New York, NY –
On Saturday, September 22nd, I attended Wine Riot NYC at the 69th Regiment Armory on Lexington Street. Wine Riot is an event that brings wine to the people, and the people to wine. The massive venue was packed full of Rioters, young and old, for the all you can taste event with wines spanning the globe. Wine Riot’s mission is to make wine more accessible—to expose people to wines, help them remember what they like, and take some of the intimidation out of having an entire world of wine to try and not knowing where to begin. The idea is simple; if you like it, drink it. To that end Wine Riot has a free app that they encourage all participants to download, that lets them quickly record whether they liked, loved, disliked or despised a wine. That way, beginner to intermediate wine tasters leave the event with dozens of wines that they know they will enjoy. From there they can learn what styles and what flavor notes most please their palate, and get their wine education off and running. In addition, this app tallies up which wines were given the most thumbs up and posts that information on screens around the event. That way, people can make sure to try the most popular wines at the event.
To further one’s wine education, there were some short seminars on the half hour, which involve some wine tasting and an informative speaker. I sat in on the “Back That Class Up,” seminar hosted by Cameron Hughes Wine. Our speaker re-stressed one of the focal points of Wine Riot— if you like it, drink it. He implored the participants to not become overly concerned with the possible pomp and pretension that can be associated with wine culture, saying that, in the end, we’re drinking “rotted grape juice.” After the short speech, participants were given pens, wine cards and four wines to try. The trick was to attempt to determine how much the wine would cost based on a blind taste test. As a reporter there to cover the event, I felt my journalistic integrity would be thoroughly corrupted by a failure. My palpitating heart reached a crescendo as he announced the prices, and, thankfully, I was correct on all four. It was all in good fun, and the speaker told the people who got the prices wrong (suckers!) that they were the true winners, because they could get $150 dollars’ worth of pleasure out of a $4 dollar bottle of wine. Cameron Hughes was also an interesting company, as they buy off excess wine from other vineyards and companies, sign a non-disclosure agreement, and then rebottle the wine under the Cameron Hughes name for cheaper. As such, it is a nice way to get discounted bottles.
In addition to providing participants with knowledge of wines and a list of palatable vintages, Wine Riot provides great exposure for vineyards and wine cellars. The event has dozens of different stations manned by companies with an array of selection, and there are, in total, some 250-plus wines to choose from. Because rioters have already paid up front, and the actual buying and selling of the bottles is not a factor, the participants and the wine vendors form more of a symbiotic relationship than they would otherwise. The wine sellers are very informed about their own products, as it is in their best interest to be, and the customers all want to know more about what they are drinking. The result was a friendly and knowledgeable staff and happy rioters.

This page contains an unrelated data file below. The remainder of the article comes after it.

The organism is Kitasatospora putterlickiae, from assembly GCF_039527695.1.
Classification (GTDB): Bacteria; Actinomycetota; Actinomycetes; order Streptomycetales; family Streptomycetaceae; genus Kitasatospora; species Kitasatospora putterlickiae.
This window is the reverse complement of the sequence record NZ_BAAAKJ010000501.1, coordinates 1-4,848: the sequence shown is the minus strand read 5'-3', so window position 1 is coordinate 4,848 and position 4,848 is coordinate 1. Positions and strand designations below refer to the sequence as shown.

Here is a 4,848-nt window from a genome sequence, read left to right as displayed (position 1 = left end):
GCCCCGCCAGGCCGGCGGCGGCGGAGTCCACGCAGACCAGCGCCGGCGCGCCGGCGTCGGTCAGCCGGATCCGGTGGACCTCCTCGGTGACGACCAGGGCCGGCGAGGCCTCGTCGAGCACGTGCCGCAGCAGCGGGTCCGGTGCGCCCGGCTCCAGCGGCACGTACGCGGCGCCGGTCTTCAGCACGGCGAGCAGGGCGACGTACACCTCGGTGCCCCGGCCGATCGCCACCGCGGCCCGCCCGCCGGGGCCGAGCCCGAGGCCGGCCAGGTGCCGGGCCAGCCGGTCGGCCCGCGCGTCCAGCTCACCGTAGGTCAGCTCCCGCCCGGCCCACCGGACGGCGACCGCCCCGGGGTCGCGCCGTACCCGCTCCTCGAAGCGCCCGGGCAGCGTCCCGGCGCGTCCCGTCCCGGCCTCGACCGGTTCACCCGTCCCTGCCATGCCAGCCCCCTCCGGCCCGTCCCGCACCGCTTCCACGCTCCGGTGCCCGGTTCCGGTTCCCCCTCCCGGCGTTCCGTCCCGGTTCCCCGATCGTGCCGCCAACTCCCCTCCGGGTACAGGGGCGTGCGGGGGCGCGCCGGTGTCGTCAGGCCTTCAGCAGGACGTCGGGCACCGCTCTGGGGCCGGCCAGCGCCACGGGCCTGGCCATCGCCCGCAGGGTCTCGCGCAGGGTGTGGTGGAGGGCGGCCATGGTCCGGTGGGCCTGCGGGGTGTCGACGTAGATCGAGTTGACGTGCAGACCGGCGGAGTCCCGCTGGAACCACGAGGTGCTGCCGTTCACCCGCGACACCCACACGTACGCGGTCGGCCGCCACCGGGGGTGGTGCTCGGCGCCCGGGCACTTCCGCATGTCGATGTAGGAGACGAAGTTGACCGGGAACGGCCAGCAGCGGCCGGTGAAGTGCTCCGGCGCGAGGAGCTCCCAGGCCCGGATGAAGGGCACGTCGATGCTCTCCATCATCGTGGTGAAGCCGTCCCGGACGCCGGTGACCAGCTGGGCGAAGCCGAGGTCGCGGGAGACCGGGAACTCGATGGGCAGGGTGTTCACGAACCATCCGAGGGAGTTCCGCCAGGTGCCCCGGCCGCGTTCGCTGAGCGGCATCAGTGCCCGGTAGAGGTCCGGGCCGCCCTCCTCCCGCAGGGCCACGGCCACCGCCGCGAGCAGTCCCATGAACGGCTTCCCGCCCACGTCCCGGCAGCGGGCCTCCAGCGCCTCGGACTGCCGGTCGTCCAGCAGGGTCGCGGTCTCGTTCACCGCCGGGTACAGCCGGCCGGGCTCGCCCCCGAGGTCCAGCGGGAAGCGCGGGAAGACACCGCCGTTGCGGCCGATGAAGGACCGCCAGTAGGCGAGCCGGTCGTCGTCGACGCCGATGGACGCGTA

And finally on to my own tasting experience. Every participant is given a reusable, plastic stemless glass and encouraged to taste as many wines as possible. There are buckets for pouring out excess wine or for tasting and spitting. At this event, though, I seemed to notice more people emptying their contents in their mouths rather than the bucket. I think this speaks to the nature of the event—it was meant to be fun and social and bring people together, as well as for tasting purposes. Tyler Balliet, Founder and President of Wine Riot, has a tip on the website to drink local, and that is where I began. My first wine was the semi-dry Riesling from Damiani Wine Cellars located in the Finger Lakes, New York. I was informed it had two percent residual sugar and I tasted notes of apple, pear and a hint of key lime. The wine had a mild, light sweet odor, and a dry sweet and tart finish. My second wine was Chateauneuf du Pape Rouge from the David Milligan Selections, a light, clear red. It was a dazzling ruby color and the taste was dominated by notes of red currant and other dark fruits. For my third tasting I tried a Riesling-Chardonnay blend from Wolffer, a Long Island based vineyard. It was rather astringent with some notes of harsh alcohol followed by a simple sweetness. My favorite wine of the night was Negre, from Casa Mariol. The nose was remarkable- all cracked stones and earthy fruits, and the body was tremendous. Velvety, palpably rich and smooth and the taste of some dry herbs in the back end. A fantastic wine.
Wine Riot was a great experience—fun, exciting and informative. I left the venue with my head swimming, some new wines on my must buy list and a renewed excitement about wine as a drink and a culture.